How Games Can Boost Your Brainpower
If you suspect your memory and attention span are gradually going downhill, you might be right – but you’re definitely not alone.
At Wink Bingo we've put together an infographic to help you flex your memory muscles and reduce the effects of digital amnesia.
Research shows that as we become ever more reliant on our smartphones, tablets and other gadgets to remember things for us – from phone numbers and appointments to shopping lists and birthdays – our “memory muscles” are shrinking, causing a kind of digital amnesia.
A shocking 71% of parents now can’t recall their children’s phone number(s), despite almost half of Brits still being able to recite their home phone number from when they were between 10 and 15 years old.
Interestingly, this amnesia is more pronounced in the younger generation, with more millennials forgetting what day it is, forgetting to pick up their keys or lunch, and even forgetting to take a shower(!) than people aged 55+, although the latter are more likely to forget someone’s name.
As technology advances even further, this brain shrinkage is likely to accelerate. Sat navs, for example, are being blamed for dumbing us down. More than half of British drivers now use the devices, but sat nav drivers have been shown to be worse at noticing signs and remembering routes. It’s long been known that London cabbies have enlarged hippocampuses – the part of the brain dealing with memory and navigation – and lose this when they retire, so it seems that not using our brains to navigate and remember routes could impact this region of the brain.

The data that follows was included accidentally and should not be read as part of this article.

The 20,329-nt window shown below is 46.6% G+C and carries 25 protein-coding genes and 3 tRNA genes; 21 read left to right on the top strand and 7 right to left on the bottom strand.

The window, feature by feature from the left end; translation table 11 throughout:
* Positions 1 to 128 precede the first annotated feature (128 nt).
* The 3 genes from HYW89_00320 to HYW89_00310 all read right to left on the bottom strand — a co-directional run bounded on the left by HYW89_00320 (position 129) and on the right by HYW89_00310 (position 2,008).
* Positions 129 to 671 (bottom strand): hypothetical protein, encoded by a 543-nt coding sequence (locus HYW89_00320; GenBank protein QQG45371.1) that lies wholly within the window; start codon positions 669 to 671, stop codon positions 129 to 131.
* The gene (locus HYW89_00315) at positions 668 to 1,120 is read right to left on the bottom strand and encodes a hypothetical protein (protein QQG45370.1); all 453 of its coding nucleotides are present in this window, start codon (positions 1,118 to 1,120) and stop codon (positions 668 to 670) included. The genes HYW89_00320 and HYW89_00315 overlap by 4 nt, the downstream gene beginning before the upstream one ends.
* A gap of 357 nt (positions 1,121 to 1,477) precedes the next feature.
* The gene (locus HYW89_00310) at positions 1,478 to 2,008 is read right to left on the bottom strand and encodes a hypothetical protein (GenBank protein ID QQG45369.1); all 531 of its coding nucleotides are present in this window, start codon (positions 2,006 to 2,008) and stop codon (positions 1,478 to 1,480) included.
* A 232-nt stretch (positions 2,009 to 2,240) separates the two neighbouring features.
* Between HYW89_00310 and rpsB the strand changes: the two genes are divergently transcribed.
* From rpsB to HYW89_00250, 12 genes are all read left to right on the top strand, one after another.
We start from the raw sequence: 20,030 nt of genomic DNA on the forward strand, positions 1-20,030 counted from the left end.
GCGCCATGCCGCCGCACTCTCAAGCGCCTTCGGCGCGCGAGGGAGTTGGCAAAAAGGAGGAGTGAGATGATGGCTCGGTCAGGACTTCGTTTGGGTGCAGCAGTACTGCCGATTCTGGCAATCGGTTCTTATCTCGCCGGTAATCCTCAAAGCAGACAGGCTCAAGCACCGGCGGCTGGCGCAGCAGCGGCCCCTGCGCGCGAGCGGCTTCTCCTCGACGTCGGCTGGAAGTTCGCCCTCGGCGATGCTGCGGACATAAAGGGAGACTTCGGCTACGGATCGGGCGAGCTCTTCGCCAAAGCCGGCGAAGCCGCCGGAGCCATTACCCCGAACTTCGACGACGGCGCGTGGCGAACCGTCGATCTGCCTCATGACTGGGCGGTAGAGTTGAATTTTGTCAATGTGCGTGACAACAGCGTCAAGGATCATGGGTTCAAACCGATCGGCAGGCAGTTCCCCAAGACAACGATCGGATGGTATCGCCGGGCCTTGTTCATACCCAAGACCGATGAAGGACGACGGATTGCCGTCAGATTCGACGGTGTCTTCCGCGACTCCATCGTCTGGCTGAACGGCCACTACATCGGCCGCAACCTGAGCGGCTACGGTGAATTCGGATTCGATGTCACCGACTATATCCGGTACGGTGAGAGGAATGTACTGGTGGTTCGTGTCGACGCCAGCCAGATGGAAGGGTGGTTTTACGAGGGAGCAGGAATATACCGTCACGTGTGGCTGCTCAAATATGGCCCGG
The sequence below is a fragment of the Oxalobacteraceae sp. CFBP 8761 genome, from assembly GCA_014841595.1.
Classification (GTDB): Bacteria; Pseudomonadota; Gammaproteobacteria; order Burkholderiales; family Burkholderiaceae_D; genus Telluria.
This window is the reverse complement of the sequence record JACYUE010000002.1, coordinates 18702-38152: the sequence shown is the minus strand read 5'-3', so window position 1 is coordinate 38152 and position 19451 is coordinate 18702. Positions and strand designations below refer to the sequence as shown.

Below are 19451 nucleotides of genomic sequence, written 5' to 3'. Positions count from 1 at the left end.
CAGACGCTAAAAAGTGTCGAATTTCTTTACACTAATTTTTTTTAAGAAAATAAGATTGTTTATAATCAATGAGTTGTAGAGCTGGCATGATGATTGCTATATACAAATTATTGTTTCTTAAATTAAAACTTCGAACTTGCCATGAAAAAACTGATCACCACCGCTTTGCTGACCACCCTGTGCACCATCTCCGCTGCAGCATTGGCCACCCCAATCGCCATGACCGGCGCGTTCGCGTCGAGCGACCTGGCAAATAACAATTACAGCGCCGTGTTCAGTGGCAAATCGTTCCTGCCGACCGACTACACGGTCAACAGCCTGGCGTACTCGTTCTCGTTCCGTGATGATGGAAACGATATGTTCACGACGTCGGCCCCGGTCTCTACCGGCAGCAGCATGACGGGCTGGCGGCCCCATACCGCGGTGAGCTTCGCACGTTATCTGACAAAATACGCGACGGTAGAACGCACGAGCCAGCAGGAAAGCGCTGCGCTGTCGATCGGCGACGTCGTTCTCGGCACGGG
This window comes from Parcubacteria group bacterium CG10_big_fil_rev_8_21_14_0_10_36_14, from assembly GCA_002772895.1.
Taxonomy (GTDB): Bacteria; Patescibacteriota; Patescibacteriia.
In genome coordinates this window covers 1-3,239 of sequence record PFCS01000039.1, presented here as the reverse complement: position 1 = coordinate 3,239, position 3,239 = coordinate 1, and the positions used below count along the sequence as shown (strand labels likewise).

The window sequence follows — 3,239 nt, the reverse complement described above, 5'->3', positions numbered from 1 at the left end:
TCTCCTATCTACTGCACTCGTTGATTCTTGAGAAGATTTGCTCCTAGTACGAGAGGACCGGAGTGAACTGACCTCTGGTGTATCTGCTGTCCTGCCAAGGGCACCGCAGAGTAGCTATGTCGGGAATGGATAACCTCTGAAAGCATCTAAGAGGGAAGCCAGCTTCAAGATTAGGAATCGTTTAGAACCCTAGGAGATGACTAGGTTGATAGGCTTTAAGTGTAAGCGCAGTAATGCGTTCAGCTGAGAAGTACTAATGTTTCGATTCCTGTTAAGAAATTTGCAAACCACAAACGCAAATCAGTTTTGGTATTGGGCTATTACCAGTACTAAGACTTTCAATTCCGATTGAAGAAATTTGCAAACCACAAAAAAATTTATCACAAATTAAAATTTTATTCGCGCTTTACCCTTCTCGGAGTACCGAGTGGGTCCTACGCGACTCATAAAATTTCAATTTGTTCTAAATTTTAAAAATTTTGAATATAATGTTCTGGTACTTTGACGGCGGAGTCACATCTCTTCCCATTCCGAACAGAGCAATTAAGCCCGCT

This is all the more significant when we understand that the hippocampus is one of the first parts of the brain that Alzheimer’s attacks – which explains why confusion is so often a first symptom.
And sat navs aren’t the only problem. Soon, our smart homes will all be filled with smart devices – from ovens you can text to turn on or off, to fridges which will re-order our groceries when we’re running low – and our brains will have even less work to do.
So are we all doomed to become ever dumber?
Thankfully not. Studies show that exercising our brains really can keep us smarter for longer, increasing our memory recall and reaction times. We take a look at some of the best ways to put your brain in training.
You no doubt used mnemonics at school – “30 days has September…” etc – and it’s still a useful technique to remember tricky facts. Acronyms – such as Never Eat Shredded Wheat for North East South West – can be useful for shorter phrases, whereas visualisation works for more complex ideas, while rhymes can be highly memorable. Chunking – breaking complex info up into bits – can also be really useful.